Thankfully, people now recognize the importance of trees within the healthy balance of our ecosystems and have begun to quickly use this to their advantage by planting phytoremediation trees, like poplar, white willow, and cottonwood trees to reduce heavy metals and pollutants in aquatic systems and surrounding soils.
5. Reduce Soil Erosion
Although a naturally occurring process that has happened for millennia, soil erosion has become a global issue. The natural displacement of our topsoil levels, caused by farming, water, or air can lead to a massive number of issues such as vegetation being unable to sustain itself in areas where significant soil erosion has occurred.
Surface water run-off from heavy rainfall or flooding is one dangerous cause of soil erosion that trees are particularly well-equipped to stop. They stop water from washing the soil away and this is very obvious in steep forest-bound terrains.
Tree roots can also help to keep soil bound to the land so that soil erosion is reduced. One place where soil erosion is really obvious is ravines and cliff edges. These types of landscapes are less susceptible to erosion if the soil and surrounding rock is bound by trees and their roots.
Some trees that are very good at reducing this kind of erosion are Douglas fir, western red cedar, pacific crab apple, and shore pine.
6. Combat Climate Change
One of the biggest issues that come with climate change is global warming, caused predominantly by high levels of carbon dioxide that slowly warm our earth. This is where the importance of trees and their ability to absorb CO2 comes into play.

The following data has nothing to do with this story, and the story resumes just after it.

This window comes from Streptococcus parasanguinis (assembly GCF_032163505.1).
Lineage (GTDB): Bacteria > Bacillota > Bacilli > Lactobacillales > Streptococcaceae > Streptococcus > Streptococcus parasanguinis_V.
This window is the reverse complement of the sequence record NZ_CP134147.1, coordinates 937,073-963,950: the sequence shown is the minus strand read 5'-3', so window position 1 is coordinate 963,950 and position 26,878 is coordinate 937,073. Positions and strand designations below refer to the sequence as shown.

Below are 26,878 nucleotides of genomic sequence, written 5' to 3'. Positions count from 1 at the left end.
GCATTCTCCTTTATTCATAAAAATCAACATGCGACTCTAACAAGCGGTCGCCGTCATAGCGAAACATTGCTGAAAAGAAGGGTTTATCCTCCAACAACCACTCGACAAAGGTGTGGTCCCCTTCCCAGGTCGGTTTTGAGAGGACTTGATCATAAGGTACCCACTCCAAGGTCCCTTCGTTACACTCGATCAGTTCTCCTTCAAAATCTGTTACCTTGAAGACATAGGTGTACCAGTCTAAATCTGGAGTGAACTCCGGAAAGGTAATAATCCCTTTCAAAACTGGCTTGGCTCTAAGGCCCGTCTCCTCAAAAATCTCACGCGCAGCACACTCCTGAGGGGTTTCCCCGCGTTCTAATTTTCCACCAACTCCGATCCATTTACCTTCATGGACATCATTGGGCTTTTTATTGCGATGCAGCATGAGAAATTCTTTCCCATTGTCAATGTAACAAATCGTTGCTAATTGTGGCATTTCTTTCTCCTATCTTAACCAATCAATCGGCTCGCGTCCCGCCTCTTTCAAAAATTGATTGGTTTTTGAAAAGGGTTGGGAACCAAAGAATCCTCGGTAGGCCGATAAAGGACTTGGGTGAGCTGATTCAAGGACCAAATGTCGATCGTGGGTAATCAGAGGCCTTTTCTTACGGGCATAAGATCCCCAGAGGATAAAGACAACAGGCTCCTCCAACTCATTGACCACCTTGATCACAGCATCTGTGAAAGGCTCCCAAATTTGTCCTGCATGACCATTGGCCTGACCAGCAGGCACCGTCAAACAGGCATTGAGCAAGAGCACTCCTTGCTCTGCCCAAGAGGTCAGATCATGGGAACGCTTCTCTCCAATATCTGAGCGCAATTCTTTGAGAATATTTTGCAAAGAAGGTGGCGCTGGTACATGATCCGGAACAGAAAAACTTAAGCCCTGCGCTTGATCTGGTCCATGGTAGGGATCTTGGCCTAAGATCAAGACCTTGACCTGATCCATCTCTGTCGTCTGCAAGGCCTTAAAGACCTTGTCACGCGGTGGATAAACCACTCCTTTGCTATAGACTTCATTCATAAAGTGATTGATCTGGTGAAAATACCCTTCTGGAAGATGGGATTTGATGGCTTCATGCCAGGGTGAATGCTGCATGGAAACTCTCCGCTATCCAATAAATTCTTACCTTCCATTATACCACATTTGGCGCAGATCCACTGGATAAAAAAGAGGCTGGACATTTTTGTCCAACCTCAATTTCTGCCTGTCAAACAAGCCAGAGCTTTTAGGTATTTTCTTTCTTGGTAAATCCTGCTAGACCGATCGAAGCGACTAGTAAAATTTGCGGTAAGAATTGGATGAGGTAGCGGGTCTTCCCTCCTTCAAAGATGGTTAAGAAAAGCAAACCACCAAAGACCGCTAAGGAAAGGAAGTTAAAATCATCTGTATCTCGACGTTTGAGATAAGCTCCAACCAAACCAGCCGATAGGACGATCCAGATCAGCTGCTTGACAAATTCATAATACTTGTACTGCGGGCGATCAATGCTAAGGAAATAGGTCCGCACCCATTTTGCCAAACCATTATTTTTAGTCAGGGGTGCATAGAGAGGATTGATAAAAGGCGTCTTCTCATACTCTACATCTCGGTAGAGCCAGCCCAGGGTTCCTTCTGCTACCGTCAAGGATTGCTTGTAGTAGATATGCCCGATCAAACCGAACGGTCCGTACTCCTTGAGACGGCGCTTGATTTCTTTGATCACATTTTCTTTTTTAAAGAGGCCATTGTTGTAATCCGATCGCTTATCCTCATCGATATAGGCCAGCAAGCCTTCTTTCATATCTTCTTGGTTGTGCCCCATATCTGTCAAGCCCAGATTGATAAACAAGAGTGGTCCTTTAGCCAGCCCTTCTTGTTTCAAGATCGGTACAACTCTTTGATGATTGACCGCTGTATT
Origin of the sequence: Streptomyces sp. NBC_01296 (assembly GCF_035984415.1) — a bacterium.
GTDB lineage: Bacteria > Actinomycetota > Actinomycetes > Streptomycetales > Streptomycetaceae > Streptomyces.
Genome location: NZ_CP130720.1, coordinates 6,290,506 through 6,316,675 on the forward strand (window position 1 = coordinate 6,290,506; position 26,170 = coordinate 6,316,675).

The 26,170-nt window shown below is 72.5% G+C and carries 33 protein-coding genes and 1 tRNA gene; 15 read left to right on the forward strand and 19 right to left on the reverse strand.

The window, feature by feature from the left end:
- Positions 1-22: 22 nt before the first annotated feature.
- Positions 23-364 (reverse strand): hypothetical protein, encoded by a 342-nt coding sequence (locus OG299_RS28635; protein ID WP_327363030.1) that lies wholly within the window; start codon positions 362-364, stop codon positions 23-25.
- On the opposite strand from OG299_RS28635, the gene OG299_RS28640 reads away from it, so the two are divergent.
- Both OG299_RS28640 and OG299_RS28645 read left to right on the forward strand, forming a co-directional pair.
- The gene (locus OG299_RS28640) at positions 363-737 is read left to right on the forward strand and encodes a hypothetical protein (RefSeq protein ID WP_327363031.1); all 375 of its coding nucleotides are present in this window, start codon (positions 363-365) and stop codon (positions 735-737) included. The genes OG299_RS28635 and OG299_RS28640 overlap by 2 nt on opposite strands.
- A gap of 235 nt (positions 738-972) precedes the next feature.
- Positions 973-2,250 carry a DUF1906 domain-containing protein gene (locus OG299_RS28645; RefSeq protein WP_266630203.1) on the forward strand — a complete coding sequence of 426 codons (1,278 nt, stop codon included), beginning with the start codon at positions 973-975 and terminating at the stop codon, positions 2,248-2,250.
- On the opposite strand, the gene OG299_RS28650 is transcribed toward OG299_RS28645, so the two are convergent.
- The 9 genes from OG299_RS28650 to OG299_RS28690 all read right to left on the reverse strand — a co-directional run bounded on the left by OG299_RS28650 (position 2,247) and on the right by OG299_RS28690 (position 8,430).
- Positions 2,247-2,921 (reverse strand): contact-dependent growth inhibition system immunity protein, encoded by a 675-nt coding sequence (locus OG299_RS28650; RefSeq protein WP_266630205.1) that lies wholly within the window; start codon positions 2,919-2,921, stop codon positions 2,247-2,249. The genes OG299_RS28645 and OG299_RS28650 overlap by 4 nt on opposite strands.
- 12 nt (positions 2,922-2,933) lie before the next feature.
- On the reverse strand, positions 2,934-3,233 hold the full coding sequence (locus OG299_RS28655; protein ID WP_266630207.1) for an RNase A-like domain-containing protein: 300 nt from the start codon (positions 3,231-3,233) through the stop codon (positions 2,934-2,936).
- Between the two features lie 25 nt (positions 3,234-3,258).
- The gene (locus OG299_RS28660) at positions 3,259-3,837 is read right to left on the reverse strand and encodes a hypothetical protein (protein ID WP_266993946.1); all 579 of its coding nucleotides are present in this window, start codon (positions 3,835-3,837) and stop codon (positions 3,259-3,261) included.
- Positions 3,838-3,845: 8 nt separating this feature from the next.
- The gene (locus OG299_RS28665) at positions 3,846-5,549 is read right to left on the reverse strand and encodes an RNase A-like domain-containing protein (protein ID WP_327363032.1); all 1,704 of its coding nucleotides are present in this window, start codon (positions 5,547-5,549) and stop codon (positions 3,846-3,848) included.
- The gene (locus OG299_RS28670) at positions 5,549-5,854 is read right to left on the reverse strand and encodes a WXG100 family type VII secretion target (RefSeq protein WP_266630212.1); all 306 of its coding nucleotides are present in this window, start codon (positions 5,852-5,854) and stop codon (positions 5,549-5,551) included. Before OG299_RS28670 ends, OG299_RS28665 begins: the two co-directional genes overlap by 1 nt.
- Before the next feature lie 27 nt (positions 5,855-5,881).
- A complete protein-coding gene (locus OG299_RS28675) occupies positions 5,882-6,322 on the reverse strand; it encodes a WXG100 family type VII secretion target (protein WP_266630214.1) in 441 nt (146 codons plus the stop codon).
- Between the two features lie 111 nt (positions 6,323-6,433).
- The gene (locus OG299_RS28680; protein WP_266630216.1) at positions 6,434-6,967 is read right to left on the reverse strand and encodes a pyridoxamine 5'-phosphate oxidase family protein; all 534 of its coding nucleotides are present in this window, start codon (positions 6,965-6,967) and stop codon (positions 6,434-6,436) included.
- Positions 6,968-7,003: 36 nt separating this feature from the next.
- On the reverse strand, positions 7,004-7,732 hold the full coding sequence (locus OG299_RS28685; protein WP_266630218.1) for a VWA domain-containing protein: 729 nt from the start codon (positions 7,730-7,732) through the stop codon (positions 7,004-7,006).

This excess carbon dioxide gets trapped in our atmosphere and creates heat traps that stop the heat of the sun from leaving our atmosphere. It’s like sticking your radiators on in the summer and keeping your windows closed. Eventually, your home will become too warm to stay in, just like our earth.
Trees can sometimes be called ‘carbon sinks’ this is the process where forests trap carbon dioxide and use it as energy so that it isn’t released into our atmosphere as a greenhouse gas.
This is why the demolition of many of our great rainforests, jungles, and temperate forests has had a devastating effect. With each acre that is lost a devastating amount of carbon dioxide is released and contributes towards climate change.
By planting more trees and reviving our forests we can once again use trees to save our planet from devastating global warming.
7. Provide Shade
There’s nothing more wonderful than a cooling break under the shade of a big tree in the summer. This might seem like such an unimportant benefit of trees, one that possibly couldn’t affect the whole planet but it does.